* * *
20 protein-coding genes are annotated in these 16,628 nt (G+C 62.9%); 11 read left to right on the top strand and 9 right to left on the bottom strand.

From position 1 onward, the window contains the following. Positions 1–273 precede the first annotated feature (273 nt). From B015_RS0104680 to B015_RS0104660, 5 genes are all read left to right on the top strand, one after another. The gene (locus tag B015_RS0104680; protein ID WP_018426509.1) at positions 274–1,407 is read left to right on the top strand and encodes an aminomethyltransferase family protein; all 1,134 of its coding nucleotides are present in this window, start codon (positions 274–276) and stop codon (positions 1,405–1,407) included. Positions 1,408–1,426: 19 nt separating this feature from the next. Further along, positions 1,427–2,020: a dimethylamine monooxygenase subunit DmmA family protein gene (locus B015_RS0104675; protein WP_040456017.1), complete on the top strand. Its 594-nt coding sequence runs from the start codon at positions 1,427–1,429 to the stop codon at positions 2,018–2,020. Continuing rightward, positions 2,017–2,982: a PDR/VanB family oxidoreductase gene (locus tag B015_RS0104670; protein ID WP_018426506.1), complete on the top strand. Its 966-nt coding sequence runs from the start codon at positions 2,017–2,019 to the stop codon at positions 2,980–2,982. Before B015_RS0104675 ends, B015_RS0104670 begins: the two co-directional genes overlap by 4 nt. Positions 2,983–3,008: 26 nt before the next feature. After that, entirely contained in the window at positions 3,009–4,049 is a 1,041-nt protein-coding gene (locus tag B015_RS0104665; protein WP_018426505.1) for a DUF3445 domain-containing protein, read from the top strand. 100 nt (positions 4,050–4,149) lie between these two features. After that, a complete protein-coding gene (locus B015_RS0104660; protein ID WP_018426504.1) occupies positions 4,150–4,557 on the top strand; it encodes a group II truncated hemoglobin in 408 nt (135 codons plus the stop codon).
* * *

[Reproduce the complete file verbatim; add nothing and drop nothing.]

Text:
20 protein-coding genes are annotated in these 16,628 nt (G+C 62.9%); 11 read left to right on the top strand and 9 right to left on the bottom strand.

From position 1 onward, the window contains the following. Positions 1–273 precede the first annotated feature (273 nt). From B015_RS0104680 to B015_RS0104660, 5 genes are all read left to right on the top strand, one after another. The gene (locus tag B015_RS0104680; protein ID WP_018426509.1) at positions 274–1,407 is read left to right on the top strand and encodes an aminomethyltransferase family protein; all 1,134 of its coding nucleotides are present in this window, start codon (positions 274–276) and stop codon (positions 1,405–1,407) included. Positions 1,408–1,426: 19 nt separating this feature from the next. Further along, positions 1,427–2,020: a dimethylamine monooxygenase subunit DmmA family protein gene (locus B015_RS0104675; protein WP_040456017.1), complete on the top strand. Its 594-nt coding sequence runs from the start codon at positions 1,427–1,429 to the stop codon at positions 2,018–2,020. Continuing rightward, positions 2,017–2,982: a PDR/VanB family oxidoreductase gene (locus tag B015_RS0104670; protein ID WP_018426506.1), complete on the top strand. Its 966-nt coding sequence runs from the start codon at positions 2,017–2,019 to the stop codon at positions 2,980–2,982. Before B015_RS0104675 ends, B015_RS0104670 begins: the two co-directional genes overlap by 4 nt. Positions 2,983–3,008: 26 nt before the next feature. After that, entirely contained in the window at positions 3,009–4,049 is a 1,041-nt protein-coding gene (locus tag B015_RS0104665; protein WP_018426505.1) for a DUF3445 domain-containing protein, read from the top strand. 100 nt (positions 4,050–4,149) lie between these two features. After that, a complete protein-coding gene (locus B015_RS0104660; protein ID WP_018426504.1) occupies positions 4,150–4,557 on the top strand; it encodes a group II truncated hemoglobin in 408 nt (135 codons plus the stop codon).